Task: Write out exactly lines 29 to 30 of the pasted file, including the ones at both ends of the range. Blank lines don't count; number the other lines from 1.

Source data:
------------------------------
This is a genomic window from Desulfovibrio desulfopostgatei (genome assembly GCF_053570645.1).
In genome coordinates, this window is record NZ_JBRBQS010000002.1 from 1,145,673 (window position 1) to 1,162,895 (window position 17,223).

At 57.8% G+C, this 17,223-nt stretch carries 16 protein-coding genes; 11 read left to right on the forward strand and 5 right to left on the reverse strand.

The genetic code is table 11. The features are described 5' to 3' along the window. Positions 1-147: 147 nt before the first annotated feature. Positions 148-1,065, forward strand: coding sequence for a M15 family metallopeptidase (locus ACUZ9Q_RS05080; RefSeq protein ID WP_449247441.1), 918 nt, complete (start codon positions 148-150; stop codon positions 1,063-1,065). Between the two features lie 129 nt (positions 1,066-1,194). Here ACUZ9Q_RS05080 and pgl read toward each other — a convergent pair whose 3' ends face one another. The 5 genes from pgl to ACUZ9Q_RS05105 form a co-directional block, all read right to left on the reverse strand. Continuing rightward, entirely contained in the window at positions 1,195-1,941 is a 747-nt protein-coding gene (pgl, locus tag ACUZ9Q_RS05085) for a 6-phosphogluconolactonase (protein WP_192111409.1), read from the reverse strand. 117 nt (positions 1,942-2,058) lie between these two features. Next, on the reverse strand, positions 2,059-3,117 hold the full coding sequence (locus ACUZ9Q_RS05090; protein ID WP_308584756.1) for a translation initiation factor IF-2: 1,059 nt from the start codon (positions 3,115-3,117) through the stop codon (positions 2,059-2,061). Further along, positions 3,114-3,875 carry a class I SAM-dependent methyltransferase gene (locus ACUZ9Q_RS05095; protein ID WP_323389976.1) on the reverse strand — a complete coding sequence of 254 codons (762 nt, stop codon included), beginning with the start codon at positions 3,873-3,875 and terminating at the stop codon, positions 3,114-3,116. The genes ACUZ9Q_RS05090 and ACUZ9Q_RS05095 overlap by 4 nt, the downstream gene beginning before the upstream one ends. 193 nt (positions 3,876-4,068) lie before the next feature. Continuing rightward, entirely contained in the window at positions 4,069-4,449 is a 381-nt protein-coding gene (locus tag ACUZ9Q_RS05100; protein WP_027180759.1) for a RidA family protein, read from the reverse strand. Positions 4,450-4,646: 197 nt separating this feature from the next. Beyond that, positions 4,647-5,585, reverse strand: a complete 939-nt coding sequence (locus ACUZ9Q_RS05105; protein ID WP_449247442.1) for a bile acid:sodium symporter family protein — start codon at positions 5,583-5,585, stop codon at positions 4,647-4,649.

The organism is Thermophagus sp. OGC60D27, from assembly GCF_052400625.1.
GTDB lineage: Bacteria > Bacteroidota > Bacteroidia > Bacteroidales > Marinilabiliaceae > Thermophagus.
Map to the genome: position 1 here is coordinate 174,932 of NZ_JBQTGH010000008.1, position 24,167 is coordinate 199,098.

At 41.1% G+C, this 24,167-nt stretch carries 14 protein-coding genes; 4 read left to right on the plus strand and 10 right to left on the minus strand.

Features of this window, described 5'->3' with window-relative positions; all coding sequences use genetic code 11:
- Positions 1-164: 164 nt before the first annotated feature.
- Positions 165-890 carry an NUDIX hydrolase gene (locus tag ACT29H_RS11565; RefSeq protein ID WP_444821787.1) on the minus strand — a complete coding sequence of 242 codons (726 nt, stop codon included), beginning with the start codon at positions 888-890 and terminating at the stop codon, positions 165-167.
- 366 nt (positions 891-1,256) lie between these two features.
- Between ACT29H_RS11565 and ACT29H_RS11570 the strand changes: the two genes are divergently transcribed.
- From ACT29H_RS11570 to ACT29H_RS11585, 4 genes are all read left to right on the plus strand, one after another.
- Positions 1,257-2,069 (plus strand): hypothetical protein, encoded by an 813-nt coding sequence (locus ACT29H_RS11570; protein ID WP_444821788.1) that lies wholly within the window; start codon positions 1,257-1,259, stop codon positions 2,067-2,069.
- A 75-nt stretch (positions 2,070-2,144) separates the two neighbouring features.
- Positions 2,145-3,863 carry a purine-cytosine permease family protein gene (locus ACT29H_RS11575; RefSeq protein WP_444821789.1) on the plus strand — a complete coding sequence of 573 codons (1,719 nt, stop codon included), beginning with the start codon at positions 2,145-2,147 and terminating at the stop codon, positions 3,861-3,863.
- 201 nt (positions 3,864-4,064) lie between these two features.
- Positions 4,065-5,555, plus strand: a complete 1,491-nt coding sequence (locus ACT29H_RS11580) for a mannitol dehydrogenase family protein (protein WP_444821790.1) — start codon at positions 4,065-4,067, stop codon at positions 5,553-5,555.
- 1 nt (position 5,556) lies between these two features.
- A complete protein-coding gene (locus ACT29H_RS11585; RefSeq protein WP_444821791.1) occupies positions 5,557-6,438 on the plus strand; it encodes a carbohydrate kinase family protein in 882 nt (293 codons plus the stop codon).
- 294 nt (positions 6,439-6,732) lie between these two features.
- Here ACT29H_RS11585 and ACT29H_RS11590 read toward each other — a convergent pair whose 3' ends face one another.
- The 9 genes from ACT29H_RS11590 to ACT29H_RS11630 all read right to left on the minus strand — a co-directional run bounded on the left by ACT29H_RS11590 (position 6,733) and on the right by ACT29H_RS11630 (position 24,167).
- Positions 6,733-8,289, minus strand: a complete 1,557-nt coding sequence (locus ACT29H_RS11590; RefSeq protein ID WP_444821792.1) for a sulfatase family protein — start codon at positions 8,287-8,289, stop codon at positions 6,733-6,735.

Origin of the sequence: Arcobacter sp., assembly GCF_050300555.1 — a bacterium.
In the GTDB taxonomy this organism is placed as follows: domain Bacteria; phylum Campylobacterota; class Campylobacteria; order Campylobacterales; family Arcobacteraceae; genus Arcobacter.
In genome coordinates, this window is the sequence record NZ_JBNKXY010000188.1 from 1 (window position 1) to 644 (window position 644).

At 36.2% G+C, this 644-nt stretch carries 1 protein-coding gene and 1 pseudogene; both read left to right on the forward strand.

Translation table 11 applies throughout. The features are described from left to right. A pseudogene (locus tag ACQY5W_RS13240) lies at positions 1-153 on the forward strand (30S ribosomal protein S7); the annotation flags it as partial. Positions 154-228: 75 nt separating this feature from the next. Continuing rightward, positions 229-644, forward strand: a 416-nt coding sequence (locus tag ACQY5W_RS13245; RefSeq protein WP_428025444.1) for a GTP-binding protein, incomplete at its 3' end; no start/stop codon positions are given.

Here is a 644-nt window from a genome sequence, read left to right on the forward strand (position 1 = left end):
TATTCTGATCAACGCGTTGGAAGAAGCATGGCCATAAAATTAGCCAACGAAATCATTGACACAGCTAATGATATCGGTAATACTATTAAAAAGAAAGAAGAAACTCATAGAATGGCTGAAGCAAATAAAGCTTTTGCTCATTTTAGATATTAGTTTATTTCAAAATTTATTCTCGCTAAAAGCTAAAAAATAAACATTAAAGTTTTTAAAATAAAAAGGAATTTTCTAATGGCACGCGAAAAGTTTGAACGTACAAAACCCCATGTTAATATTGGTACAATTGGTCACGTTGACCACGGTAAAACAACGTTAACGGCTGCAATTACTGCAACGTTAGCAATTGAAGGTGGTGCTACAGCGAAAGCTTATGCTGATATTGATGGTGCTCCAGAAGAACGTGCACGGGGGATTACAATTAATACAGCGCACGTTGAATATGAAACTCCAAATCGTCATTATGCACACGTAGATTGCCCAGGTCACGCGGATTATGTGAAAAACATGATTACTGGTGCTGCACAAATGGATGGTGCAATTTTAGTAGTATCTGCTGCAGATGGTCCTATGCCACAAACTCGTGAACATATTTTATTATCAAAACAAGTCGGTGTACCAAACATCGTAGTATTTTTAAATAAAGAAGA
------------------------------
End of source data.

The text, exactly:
At 36.2% G+C, this 644-nt stretch carries 1 protein-coding gene and 1 pseudogene; both read left to right on the forward strand.

Translation table 11 applies throughout. The features are described from left to right. A pseudogene (locus tag ACQY5W_RS13240) lies at positions 1-153 on the forward strand (30S ribosomal protein S7); the annotation flags it as partial. Positions 154-228: 75 nt separating this feature from the next. Continuing rightward, positions 229-644, forward strand: a 416-nt coding sequence (locus tag ACQY5W_RS13245; RefSeq protein WP_428025444.1) for a GTP-binding protein, incomplete at its 3' end; no start/stop codon positions are given.